A Russian businessman who used to own Portsmouth Football Club and is wanted in Lithuania for fraud, has fled Britain in fear for his life, his lawyer told AFP on Monday after a London court revoked his bail.

“I confirm Mr (Vladimir) Antonov has fled the jurisdiction due to fears for his life,” his lawyer, Karen Todner, said in an e-mail, specifying he had left Britain.

“Bail was revoked,” Todner said after a hearing at Westminster Magistrates’ Court.

Antonov is the former owner of Portsmouth, now languishing in League Two, the fourth tier of English football.

He and his Lithuanian business partner, Raimondas Baranauskas, are accused of stripping assets and funds worth A?400 million (565 million euros, $622 million) from a leading Lithuanian bank, Snoras, when it was nationalised in 2011.

The pair lost a bid to avoid extradition in May.

They claimed they were being used as “scapegoats” and said the extradition request was “politically motivated”, but two judges at London’s High Court dismissed their challenge.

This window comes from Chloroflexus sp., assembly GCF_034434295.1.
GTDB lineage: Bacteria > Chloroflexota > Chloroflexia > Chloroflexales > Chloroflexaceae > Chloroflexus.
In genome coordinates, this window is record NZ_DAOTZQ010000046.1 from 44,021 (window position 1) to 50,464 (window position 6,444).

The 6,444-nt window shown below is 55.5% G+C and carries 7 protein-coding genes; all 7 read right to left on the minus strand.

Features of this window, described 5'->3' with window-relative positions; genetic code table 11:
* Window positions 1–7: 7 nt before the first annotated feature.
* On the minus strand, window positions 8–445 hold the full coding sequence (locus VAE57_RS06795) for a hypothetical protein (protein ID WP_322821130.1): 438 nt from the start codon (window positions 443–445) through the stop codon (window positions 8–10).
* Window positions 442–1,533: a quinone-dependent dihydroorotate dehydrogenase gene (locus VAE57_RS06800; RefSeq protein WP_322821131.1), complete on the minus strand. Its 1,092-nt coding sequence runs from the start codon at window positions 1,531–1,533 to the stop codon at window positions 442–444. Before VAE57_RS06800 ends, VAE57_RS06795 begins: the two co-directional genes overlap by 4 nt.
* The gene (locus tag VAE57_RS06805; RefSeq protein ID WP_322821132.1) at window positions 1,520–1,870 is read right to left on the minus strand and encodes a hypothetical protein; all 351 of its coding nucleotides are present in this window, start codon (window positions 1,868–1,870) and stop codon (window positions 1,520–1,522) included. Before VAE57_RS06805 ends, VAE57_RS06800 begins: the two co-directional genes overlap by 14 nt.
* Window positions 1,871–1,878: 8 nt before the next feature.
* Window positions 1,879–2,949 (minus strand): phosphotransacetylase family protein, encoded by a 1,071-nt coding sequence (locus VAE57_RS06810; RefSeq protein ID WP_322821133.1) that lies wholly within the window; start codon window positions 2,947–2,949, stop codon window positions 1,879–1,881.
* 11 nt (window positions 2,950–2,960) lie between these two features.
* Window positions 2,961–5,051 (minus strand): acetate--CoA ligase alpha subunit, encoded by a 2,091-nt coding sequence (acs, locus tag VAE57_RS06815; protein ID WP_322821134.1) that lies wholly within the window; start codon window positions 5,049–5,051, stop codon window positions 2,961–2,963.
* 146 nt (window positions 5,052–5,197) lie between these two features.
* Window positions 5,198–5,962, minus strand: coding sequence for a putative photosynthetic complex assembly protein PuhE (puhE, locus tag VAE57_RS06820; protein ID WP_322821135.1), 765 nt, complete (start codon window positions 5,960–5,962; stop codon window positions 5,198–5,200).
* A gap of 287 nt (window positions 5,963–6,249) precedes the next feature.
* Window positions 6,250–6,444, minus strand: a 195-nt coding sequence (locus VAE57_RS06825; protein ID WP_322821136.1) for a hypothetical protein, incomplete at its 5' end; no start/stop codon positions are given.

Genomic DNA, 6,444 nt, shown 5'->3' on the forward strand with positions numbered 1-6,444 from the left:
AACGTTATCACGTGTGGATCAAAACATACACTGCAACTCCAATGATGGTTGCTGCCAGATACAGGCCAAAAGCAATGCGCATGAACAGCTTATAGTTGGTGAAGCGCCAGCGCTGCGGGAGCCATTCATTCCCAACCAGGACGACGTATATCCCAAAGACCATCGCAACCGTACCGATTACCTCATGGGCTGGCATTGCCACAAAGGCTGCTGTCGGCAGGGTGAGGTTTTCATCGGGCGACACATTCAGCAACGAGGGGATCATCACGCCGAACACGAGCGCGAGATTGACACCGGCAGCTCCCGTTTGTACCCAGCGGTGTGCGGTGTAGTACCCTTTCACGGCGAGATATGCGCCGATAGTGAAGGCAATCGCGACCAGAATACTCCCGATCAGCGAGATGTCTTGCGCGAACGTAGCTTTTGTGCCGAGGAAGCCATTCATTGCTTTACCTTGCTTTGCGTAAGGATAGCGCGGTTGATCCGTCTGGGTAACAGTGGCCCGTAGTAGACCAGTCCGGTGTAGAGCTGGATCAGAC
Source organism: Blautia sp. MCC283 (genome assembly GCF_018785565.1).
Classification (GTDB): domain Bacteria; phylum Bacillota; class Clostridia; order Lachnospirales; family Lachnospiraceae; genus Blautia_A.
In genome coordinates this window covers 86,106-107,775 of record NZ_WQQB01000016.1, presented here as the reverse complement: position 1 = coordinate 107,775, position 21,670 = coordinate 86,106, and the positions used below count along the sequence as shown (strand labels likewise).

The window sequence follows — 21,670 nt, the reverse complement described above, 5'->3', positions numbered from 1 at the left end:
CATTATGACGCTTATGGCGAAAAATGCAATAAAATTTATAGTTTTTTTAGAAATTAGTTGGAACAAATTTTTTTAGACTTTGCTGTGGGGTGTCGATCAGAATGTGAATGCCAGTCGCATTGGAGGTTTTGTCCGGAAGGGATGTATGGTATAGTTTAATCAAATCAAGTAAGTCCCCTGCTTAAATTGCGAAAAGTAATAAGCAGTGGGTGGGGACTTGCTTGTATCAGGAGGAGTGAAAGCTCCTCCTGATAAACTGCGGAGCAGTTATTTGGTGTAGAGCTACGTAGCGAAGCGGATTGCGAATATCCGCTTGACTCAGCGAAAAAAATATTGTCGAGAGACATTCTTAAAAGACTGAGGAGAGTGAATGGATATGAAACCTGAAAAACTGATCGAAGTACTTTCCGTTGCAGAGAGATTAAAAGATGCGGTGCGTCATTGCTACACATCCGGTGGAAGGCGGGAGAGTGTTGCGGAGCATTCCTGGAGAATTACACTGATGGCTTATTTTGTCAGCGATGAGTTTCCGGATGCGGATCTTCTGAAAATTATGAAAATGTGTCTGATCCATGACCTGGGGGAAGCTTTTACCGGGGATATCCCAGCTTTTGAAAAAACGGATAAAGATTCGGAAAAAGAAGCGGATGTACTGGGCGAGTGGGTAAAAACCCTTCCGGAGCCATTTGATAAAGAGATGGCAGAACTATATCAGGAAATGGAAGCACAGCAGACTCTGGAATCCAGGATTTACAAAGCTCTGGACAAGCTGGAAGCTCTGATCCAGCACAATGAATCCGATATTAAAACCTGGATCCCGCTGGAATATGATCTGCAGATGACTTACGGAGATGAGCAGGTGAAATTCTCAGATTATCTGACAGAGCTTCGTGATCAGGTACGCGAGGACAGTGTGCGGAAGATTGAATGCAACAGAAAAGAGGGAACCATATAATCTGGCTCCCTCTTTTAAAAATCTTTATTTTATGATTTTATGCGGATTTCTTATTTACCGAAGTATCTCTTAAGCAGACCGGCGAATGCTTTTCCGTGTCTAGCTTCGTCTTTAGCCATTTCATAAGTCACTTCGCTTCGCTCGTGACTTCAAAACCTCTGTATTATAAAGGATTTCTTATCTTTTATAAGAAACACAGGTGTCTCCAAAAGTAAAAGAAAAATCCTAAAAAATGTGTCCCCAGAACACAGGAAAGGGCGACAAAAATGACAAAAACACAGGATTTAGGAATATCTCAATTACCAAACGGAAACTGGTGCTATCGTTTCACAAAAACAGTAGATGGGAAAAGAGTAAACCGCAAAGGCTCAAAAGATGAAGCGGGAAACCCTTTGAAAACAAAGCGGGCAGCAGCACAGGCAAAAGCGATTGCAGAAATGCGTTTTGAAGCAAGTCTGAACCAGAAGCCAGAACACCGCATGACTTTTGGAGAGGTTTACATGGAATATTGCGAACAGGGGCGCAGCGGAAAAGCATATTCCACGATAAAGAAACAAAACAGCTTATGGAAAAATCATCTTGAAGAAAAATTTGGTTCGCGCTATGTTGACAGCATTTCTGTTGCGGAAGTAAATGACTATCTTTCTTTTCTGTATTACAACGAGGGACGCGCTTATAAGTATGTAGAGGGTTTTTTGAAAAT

Antonov was the chairman of Snoras’s board of observers and Baranauskas was chief executive and chairman of the board until the bank was nationalised by the Lithuanian government in November 2011.

They are also accused of submitting false documents to the Lithuanian central bank in a bid to cover their tracks.

Antonov and Baranauskas claimed they had been targeted by the Lithuanian government, which had been criticised by a newspaper owned by the bank.

Antonov purchased Portsmouth, then in the second-tier Championship, in June 2011.

But he stepped down the following November when his company, Convers Sports Initiatives, went into administration following his arrest over the fraud allegations.

Portsmouth subsequently went into administration in February 2012, prompting a 10-point deduction that contributed to their relegation. They were relegated again in 2013.

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